Lycee Francais considers slowing pace of adding upper grades

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A table included in Lycee Francais's charter contract calls for eighth and ninth grades to be added next fall. (image via lfno.org)

A table included in Lycee Francais’s charter contract calls for eighth and ninth grades to be added next fall. (image via lfno.org)

The original plan for the Lycée Français de la Nouvelle Orléans calls for the charter school — which currently has students up to grade 3 — to suddenly add both the eighth and ninth grades next year, essentially leaping forward into both middle school and high school at once.

Now, the school’s new leadership is reconsidering that plan.

Concerns about that accelerate schedule for adding upper grades have been on the mind of new board chair Tim Gray since he assumed leadership of the school board in July. At that point, he called it “extremely ambitious” and said the school’s facilities committee should have a recommendation on whether to carry that plan out by this fall.

On Wednesday night, facilities committee chair Mary Jacobs Jones, school leader Keith Bartlett and two committee members held the first formal discussion of the plan. The tentative consensus was that any growth beyond the expected addition of a fourth grade next year is likely too much, too soon.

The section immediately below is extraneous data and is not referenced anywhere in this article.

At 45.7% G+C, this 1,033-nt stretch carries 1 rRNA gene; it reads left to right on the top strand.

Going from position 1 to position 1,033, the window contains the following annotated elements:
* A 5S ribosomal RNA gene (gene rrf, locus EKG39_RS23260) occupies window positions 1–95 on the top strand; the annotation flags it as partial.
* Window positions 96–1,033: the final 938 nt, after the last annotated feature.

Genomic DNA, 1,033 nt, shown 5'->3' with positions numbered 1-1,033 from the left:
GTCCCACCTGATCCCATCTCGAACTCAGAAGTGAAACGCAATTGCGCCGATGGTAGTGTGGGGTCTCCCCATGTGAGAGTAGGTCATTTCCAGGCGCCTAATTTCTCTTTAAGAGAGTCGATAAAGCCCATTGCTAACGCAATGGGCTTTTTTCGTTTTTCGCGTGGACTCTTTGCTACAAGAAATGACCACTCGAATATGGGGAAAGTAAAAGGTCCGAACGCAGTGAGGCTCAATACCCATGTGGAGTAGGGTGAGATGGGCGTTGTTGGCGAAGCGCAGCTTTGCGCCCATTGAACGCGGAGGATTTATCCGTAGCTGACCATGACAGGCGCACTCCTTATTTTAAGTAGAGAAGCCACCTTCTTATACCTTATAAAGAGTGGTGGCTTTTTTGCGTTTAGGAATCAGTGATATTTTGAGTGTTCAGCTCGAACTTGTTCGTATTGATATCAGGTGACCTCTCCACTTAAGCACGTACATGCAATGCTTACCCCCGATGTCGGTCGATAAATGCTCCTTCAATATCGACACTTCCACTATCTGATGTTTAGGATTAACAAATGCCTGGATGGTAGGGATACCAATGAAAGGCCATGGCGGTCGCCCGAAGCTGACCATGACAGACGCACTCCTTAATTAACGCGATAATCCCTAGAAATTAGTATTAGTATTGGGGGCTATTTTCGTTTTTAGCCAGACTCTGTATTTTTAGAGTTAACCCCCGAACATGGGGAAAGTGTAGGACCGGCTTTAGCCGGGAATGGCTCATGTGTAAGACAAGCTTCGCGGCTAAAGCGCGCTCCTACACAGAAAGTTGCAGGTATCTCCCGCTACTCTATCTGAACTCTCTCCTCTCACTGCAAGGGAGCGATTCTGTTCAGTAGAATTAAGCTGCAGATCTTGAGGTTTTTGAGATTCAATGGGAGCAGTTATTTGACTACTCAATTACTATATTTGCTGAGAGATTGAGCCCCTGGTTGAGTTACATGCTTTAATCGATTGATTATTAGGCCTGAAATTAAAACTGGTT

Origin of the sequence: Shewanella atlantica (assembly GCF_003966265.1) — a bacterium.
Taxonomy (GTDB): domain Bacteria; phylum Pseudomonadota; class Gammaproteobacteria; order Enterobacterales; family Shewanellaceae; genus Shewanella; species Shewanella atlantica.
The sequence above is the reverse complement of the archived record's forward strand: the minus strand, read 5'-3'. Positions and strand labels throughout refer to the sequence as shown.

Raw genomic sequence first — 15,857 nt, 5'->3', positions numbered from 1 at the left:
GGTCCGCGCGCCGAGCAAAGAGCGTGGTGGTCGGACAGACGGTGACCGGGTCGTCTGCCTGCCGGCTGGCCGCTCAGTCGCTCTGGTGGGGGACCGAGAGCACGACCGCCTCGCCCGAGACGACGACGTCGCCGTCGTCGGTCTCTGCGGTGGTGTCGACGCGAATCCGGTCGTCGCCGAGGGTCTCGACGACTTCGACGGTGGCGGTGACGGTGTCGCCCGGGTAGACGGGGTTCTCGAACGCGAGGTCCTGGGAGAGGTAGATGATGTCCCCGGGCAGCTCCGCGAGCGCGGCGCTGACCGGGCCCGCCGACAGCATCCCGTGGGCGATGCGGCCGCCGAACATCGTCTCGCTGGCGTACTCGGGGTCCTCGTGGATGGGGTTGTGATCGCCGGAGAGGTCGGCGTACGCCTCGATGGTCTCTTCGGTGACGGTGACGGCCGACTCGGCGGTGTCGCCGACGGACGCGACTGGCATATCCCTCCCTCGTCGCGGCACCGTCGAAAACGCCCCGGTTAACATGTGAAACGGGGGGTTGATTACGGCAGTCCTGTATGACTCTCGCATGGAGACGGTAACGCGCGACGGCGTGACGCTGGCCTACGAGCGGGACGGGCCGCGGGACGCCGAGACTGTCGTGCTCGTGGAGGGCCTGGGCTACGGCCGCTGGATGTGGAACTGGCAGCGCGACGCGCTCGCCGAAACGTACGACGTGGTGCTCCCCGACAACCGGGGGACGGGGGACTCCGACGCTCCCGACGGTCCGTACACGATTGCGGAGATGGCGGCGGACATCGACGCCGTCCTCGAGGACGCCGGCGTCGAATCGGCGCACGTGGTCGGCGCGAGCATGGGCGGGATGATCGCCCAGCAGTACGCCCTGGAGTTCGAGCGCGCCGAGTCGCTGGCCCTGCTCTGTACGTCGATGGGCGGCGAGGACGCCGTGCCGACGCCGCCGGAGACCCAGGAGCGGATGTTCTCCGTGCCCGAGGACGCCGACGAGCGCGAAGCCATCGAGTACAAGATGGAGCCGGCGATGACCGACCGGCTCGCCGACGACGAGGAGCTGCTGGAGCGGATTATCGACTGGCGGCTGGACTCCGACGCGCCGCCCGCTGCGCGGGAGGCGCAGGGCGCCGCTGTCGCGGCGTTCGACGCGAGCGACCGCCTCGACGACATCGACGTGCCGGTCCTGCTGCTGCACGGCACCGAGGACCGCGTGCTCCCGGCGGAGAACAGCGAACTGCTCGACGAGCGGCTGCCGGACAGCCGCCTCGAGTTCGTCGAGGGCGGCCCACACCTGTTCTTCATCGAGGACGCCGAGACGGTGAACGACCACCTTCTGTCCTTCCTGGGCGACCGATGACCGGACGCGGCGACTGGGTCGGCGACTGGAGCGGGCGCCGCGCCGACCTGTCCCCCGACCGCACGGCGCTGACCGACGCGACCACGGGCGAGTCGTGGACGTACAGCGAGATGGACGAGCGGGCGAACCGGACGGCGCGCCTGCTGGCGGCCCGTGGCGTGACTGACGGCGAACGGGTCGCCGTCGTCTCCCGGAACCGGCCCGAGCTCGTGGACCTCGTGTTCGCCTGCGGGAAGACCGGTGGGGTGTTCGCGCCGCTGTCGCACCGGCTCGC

“This is a year to get things straight,” Jones said.

Three possible scenarios were discussed Wednesday. The school could stick to the charter’s plan, and add the eighth and ninth grades next year. It could abandon any accelerated growth, and simply add one grade level at a time. Or, in a sort of compromise, the school might decide not to add any middle-school grades ahead of time, but begin work on creating the city’s first French-immersion high school that would serve students from other programs around the city at some midpoint in the future.

One initial task the committee set for itself was to determine how many upper-grade students around the city would even be eligible for upper grades or a high school. More than 200 or 300 students entered French-immersion kindergarten programs this year at Lycee, Audubon Charter School, the International School of Louisiana’s various campuses, Hynes Charter School and the private Ecole Bilingue. Those numbers drop precipitously in the upper grades, however; because students must be fluent in French in the upper grades, those who leave the programs early for natural reasons are nearly impossible to replace.

Meanwhile, Audubon Charter already has a committee exploring the creation of a high school, and it is part of ISL’s long-range plan as well. Bartlett suggested that New Orleans might be better served by a single immersion high school fed by all the French programs, but it would require Lycee’s convincing the other schools it was truly interested in working together.

“None of us can do it alone,” Bartlett said.

Before making any recommendations to the full board, the facilities committee decided to spend a month researching the possible number of students, the staffing and facilities requirements, and state regulations that would be involved in adding middle school grades. Jones suggested that the committee should be able to make an initial recommendation on whether to add any additional grades next year within two months’ time.